Should Free Parking Be Illegal?


Las Tablas Entrepreneur Charges $3 for Parking during Dias de Patria

Las Tablas Entrepreneur Charges $3 for Parking during Dias de Patria

In January of 2015, Panama passed a law stating that businesses in shopping malls should provide three hours of free parking.  Being from the States and used to having my potential spending coveted by businesses in suburban shopping malls, I thought this was a fine idea.

However, I seem to be pretty much alone in that opinion here in Panama.  Now, in October and November of this same year, many Panamanian entrepreneurs are shrieking for blood on this subject, insisting that free parking is illegal and demanding the law be repealed.  The  question would be why.

I don’t know for sure, but I suspect it is the use of prime real estate for mere cars which is at the heart of the matter.  But even more, the fact that “somebody” has to pay for that real estate, and that “somebody” is turning out to be both large and small business owners trying to make a living in said shopping malls.

My expertise on shopping malls is limited to shopping in them, but I suspect that in the US and Europe rent in a shopping mall includes a share of the cost of parking lots or parking structures for the customers.  What is happening here in Panama is simply CHANGE, and change is nearly always resisted, wherever it happens.  Before, there were not so many cars and so much congestion, so it was not the problem it has become.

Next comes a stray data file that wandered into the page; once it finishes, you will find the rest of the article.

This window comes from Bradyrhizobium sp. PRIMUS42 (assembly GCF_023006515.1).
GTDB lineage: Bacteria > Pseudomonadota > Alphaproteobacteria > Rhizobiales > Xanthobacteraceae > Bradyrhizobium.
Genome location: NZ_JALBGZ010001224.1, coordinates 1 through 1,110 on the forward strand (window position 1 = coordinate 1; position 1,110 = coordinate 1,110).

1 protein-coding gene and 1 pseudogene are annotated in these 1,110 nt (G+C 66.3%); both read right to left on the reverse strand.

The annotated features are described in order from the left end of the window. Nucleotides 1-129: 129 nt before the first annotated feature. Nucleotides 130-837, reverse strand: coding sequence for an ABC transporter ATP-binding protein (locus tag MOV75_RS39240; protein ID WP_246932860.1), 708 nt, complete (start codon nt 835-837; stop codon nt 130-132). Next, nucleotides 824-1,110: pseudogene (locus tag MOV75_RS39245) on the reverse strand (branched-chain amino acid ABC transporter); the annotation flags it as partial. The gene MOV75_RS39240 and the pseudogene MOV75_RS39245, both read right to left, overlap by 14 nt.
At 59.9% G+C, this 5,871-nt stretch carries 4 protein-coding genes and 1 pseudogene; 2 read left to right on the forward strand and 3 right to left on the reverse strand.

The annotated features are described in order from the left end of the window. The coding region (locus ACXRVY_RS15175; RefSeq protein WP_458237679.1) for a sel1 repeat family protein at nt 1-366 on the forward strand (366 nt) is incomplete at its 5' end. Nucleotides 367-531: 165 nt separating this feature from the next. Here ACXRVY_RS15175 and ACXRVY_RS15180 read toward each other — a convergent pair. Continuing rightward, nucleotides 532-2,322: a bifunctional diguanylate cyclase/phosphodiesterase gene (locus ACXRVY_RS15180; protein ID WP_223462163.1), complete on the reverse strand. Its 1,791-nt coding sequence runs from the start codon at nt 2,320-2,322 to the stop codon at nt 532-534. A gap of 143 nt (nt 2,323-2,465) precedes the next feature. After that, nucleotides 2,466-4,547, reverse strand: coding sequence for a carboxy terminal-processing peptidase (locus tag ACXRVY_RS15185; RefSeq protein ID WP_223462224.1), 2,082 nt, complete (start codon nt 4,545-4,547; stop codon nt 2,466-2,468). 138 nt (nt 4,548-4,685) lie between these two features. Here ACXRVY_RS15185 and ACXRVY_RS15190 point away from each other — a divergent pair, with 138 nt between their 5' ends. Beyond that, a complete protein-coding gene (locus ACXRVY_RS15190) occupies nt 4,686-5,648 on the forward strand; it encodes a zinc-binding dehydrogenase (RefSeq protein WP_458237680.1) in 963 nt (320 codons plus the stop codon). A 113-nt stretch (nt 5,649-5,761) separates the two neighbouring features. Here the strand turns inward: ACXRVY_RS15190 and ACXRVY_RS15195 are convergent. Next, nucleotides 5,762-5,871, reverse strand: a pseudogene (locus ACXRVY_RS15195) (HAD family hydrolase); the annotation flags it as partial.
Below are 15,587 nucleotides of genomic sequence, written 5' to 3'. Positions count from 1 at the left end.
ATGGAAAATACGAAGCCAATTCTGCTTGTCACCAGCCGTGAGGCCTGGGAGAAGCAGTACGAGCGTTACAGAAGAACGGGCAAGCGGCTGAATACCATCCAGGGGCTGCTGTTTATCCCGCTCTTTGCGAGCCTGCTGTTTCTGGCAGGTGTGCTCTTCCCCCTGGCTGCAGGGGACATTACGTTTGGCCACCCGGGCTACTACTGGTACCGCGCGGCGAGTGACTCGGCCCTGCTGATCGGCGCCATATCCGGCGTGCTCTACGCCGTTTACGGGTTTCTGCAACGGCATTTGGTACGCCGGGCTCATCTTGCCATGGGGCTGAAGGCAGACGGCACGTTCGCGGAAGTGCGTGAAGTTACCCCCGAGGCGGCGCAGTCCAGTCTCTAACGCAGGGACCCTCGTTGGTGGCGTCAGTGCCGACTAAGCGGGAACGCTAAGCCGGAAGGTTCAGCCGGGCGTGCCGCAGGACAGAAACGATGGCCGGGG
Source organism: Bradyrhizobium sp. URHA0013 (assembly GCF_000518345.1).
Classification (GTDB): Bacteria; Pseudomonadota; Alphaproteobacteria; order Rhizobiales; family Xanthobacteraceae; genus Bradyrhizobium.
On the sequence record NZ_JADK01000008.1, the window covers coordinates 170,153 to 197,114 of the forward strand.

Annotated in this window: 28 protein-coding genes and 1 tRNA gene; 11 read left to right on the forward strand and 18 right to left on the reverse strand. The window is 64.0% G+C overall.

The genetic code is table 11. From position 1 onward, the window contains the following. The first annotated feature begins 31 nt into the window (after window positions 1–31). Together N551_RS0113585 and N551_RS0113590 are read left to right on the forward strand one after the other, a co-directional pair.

I rememberSan Francisco disc jockeys making jokes on the air in the late ’80’s, announcing (fake) open parking places and the rush to fill them. It was funny, but it wasn’t.  San Francisco built parking structures to solve the problem, and people pay to park in them.  Some business “validate” your parking and pick up the tab for you, and some shopping malls have free parking for limited periods, after which you have to pay, but the bottom line is “somebody” pays.

I remember complaining fairly loudly about it, too, when it was new to me.  But time passes and we get used to anything.  Now, I’m really happy to get free parking in the downtown area of a US city, but I consider it the exception.

Parking in Las Tablas is becoming a problem.  Yet I see vacant lots only a block or two from the downtown area.  One of these days some clever Panamanian is going to realize he can make a buck or two by fencing off the lot and renting spaces.

Then I will have to moan and complain about the change, I guess.